Jewel In The Mud Award
Squall 15, Summer 1997, pg. 49.
This issue’s Jewel in the Mud Award goes to an unusual editorial from the Independent newspaper (5/1/97). Headlined: ‘Less hysteria, more truth', the piece is unusual because it criticises the hysterical nature of media coverage on Ecstasy; the kind of coverage that on any other day the Independent, along with every other national newspaper, might itself have been pedalling. Anyway not to denigrate the achievement of the person who wrested control of the editorial line that day, here it is:
Three young people died over the Christmas and New Year period, suspected of having taken Ecstasy, and that is a tragedy. Each year, on average, 500 people die in drink-driving accidents and that, too, is a tragedy. Yet while the annual toll of deaths from Ecstasy - around nine - is the subject of lurid articles in right-wing tabloid newspapers, we are strangely unconcerned about alcohol. A survey by the Royal College of General Practitioners estimates annual booze-related deaths at 40,000. The Government estimates a total drinking population of 8.4 million. Based on the College's estimate, the death rate amongst drinkers is 0.5 per cent.
"By contrast, the Ecstasy fatality rate is a mere 0.0002 per cent. Around one million Ecstasy tablets are consumed in Britain each weekend, mainly in clubs up and down the country, yet, declares the Daily Mail: 'There's only one truth about Ecstasy; it kills.'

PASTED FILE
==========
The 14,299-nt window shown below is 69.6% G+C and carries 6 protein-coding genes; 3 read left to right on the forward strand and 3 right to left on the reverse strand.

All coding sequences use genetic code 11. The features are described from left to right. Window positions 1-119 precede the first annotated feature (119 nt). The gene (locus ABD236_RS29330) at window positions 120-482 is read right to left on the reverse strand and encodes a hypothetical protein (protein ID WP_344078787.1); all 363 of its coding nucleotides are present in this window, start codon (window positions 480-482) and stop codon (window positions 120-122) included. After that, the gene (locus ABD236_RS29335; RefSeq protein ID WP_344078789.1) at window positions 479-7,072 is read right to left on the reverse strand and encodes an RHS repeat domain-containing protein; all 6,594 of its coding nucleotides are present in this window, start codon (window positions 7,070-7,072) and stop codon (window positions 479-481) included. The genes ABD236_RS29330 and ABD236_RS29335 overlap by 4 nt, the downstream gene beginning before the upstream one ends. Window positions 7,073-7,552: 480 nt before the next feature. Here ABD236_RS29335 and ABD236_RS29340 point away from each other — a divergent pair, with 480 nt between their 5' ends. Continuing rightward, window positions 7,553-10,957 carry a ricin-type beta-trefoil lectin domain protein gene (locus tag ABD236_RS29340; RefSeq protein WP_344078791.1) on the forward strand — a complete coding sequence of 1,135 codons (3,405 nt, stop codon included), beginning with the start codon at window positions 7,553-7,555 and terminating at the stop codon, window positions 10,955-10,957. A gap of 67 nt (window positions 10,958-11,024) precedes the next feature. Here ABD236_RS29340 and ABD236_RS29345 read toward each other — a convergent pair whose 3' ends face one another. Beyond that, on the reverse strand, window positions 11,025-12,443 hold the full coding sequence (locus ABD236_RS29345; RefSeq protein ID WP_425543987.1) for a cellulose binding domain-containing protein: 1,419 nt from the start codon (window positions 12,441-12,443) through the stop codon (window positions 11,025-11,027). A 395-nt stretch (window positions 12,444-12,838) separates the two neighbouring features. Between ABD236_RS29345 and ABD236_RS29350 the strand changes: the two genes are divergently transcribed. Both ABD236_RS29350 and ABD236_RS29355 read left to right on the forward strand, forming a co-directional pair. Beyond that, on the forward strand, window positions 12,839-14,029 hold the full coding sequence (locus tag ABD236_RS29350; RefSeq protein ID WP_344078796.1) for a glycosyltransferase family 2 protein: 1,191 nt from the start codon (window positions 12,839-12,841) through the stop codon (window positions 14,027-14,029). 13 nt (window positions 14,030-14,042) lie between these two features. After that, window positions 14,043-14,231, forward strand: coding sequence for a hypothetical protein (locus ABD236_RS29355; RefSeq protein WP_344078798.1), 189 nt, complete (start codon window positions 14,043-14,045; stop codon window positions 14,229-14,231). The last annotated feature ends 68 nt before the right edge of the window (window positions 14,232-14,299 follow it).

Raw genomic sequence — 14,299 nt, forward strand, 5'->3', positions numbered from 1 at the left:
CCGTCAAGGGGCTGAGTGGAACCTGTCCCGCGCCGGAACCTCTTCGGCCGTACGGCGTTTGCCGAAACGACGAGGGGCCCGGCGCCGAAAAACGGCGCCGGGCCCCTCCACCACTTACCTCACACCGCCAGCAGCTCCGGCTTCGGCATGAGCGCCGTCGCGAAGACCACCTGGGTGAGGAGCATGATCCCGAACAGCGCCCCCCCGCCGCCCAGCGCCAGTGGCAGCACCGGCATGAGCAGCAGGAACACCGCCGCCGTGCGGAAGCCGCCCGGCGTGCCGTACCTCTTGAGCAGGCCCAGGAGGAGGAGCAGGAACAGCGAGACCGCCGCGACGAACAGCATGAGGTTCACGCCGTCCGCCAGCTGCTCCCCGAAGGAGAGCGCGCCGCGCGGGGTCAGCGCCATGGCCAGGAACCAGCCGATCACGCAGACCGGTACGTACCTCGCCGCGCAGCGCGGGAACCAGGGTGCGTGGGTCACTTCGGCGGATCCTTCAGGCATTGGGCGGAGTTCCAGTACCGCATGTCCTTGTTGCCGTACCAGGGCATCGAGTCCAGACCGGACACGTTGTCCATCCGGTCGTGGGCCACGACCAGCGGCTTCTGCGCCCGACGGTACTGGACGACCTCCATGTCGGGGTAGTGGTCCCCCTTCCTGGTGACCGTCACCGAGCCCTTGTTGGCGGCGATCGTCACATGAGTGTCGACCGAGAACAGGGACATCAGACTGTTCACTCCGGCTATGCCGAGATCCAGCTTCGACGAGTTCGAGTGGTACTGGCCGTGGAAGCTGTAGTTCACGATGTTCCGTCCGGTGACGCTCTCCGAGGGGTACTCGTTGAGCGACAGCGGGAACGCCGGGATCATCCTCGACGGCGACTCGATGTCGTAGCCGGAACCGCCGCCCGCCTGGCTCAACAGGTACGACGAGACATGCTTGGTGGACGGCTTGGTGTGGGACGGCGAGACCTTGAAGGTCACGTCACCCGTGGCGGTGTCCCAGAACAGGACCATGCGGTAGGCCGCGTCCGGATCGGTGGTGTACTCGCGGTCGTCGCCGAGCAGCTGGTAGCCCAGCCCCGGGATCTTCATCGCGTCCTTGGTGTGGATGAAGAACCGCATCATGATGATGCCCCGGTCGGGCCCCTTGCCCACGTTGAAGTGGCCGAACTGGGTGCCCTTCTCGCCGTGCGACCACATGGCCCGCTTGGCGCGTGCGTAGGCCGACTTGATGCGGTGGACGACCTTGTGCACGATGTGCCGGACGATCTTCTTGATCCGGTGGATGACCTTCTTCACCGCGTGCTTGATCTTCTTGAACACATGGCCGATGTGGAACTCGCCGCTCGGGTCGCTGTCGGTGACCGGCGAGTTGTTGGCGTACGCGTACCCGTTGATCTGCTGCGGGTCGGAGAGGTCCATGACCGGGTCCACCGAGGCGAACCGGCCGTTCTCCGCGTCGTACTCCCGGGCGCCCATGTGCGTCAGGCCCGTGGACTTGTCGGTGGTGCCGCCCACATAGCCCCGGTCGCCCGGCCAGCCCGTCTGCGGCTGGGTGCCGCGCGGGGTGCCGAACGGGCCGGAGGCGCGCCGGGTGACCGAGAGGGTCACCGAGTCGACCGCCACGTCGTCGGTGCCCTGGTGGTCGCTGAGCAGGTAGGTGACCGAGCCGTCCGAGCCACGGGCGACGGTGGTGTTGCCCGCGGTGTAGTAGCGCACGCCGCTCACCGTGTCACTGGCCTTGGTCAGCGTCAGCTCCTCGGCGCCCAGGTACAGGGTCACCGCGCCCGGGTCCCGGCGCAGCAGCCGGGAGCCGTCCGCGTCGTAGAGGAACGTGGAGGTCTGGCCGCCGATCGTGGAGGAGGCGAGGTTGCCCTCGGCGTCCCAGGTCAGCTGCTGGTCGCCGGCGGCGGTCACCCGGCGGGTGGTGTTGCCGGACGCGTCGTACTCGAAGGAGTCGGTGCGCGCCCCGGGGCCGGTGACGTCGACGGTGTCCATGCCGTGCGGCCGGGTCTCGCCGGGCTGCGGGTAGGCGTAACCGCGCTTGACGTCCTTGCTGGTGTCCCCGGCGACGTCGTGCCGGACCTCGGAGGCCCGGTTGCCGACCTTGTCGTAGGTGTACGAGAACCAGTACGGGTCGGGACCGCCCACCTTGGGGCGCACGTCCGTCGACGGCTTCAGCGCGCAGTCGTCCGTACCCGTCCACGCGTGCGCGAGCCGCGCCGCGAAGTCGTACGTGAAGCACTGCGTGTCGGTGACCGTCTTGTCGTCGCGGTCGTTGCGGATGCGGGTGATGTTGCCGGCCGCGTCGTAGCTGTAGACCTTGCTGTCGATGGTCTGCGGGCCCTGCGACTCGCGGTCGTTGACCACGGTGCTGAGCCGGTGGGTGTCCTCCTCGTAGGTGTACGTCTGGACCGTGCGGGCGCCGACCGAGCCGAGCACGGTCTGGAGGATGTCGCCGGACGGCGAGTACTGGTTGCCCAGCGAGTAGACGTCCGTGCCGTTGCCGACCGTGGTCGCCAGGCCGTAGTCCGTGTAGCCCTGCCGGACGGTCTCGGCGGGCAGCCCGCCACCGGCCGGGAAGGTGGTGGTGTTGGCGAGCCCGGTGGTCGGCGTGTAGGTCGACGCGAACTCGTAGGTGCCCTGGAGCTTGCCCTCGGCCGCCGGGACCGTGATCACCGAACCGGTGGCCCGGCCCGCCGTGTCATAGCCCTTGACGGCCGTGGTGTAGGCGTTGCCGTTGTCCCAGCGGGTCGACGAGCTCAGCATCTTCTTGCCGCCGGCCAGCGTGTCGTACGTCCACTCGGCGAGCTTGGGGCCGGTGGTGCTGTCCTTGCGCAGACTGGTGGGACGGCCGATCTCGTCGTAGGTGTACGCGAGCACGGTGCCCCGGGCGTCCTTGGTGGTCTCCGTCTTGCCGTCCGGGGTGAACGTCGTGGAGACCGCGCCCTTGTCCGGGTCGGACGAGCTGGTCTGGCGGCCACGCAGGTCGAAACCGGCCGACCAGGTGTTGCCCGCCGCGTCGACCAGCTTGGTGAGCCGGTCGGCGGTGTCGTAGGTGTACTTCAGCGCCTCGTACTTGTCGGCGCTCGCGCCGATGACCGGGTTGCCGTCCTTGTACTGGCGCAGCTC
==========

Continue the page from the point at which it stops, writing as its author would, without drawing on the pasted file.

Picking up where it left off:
"Research in the US and here, at Sheffield University, suggests that Ecstasy may have long-term side-effects - just like alcohol. And, unlike alcohol, the sale of Ecstasy is an illegal trade, aimed at young people and exploited by organised crime. From a standing start of less than a decade ago, Ecstasy has grown into a £600m black-market industry. Ecstasy will not go away; dealers and the club operators who accommodate them will see to that. Instead, it will plunge further underground, a subject of hysteria rather than informed debate. Young people deserve better than tabloid prejudices. They deserve properly funded research. Then the real dangers of Ecstasy can be assessed and properly understood - just like alcohol."
Jewel in the Mud Award - This issue's gems from the media mire. Squall 14 - Autumn 1996.